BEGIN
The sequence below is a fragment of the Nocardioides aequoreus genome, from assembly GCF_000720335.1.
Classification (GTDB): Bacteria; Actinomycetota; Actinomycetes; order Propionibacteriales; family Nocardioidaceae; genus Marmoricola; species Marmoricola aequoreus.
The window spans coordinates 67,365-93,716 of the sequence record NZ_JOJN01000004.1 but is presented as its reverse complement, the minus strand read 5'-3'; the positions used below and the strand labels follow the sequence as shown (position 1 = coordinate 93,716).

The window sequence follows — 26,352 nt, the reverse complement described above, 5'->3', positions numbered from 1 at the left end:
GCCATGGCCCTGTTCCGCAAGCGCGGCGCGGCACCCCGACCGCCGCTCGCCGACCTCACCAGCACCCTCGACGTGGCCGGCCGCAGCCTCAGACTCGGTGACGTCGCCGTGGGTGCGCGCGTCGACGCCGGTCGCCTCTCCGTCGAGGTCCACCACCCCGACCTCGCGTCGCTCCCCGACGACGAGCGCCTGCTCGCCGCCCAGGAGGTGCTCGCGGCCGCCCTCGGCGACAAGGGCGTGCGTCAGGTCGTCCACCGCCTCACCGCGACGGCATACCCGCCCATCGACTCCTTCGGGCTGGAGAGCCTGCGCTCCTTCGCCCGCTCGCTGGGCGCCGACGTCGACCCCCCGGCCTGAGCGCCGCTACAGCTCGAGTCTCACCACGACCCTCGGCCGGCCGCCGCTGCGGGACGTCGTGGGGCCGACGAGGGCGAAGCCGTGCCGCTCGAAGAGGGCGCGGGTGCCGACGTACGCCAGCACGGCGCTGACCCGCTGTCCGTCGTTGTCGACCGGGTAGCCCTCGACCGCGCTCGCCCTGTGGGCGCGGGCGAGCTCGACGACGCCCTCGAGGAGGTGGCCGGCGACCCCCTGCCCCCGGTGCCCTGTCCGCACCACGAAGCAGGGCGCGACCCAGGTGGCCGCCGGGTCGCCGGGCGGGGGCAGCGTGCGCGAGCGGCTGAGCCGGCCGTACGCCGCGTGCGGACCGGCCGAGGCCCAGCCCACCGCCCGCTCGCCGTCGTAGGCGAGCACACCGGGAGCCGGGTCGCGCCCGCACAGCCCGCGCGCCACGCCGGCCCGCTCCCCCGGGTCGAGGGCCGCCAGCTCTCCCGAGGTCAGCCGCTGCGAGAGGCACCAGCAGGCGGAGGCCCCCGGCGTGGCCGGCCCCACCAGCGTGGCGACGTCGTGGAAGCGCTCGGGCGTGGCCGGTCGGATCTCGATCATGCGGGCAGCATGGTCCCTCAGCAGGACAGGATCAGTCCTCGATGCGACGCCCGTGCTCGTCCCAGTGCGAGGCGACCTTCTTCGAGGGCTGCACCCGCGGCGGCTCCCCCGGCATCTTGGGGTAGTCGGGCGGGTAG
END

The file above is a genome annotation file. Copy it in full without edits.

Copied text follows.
The sequence below is a fragment of the Nocardioides aequoreus genome, from assembly GCF_000720335.1.
Classification (GTDB): Bacteria; Actinomycetota; Actinomycetes; order Propionibacteriales; family Nocardioidaceae; genus Marmoricola; species Marmoricola aequoreus.
The window spans coordinates 67,365-93,716 of the sequence record NZ_JOJN01000004.1 but is presented as its reverse complement, the minus strand read 5'-3'; the positions used below and the strand labels follow the sequence as shown (position 1 = coordinate 93,716).

The window sequence follows — 26,352 nt, the reverse complement described above, 5'->3', positions numbered from 1 at the left end:
GCCATGGCCCTGTTCCGCAAGCGCGGCGCGGCACCCCGACCGCCGCTCGCCGACCTCACCAGCACCCTCGACGTGGCCGGCCGCAGCCTCAGACTCGGTGACGTCGCCGTGGGTGCGCGCGTCGACGCCGGTCGCCTCTCCGTCGAGGTCCACCACCCCGACCTCGCGTCGCTCCCCGACGACGAGCGCCTGCTCGCCGCCCAGGAGGTGCTCGCGGCCGCCCTCGGCGACAAGGGCGTGCGTCAGGTCGTCCACCGCCTCACCGCGACGGCATACCCGCCCATCGACTCCTTCGGGCTGGAGAGCCTGCGCTCCTTCGCCCGCTCGCTGGGCGCCGACGTCGACCCCCCGGCCTGAGCGCCGCTACAGCTCGAGTCTCACCACGACCCTCGGCCGGCCGCCGCTGCGGGACGTCGTGGGGCCGACGAGGGCGAAGCCGTGCCGCTCGAAGAGGGCGCGGGTGCCGACGTACGCCAGCACGGCGCTGACCCGCTGTCCGTCGTTGTCGACCGGGTAGCCCTCGACCGCGCTCGCCCTGTGGGCGCGGGCGAGCTCGACGACGCCCTCGAGGAGGTGGCCGGCGACCCCCTGCCCCCGGTGCCCTGTCCGCACCACGAAGCAGGGCGCGACCCAGGTGGCCGCCGGGTCGCCGGGCGGGGGCAGCGTGCGCGAGCGGCTGAGCCGGCCGTACGCCGCGTGCGGACCGGCCGAGGCCCAGCCCACCGCCCGCTCGCCGTCGTAGGCGAGCACACCGGGAGCCGGGTCGCGCCCGCACAGCCCGCGCGCCACGCCGGCCCGCTCCCCCGGGTCGAGGGCCGCCAGCTCTCCCGAGGTCAGCCGCTGCGAGAGGCACCAGCAGGCGGAGGCCCCCGGCGTGGCCGGCCCCACCAGCGTGGCGACGTCGTGGAAGCGCTCGGGCGTGGCCGGTCGGATCTCGATCATGCGGGCAGCATGGTCCCTCAGCAGGACAGGATCAGTCCTCGATGCGACGCCCGTGCTCGTCCCAGTGCGAGGCGACCTTCTTCGAGGGCTGCACCCGCGGCGGCTCCCCCGGCATCTTGGGGTAGTCGGGCGGGTAG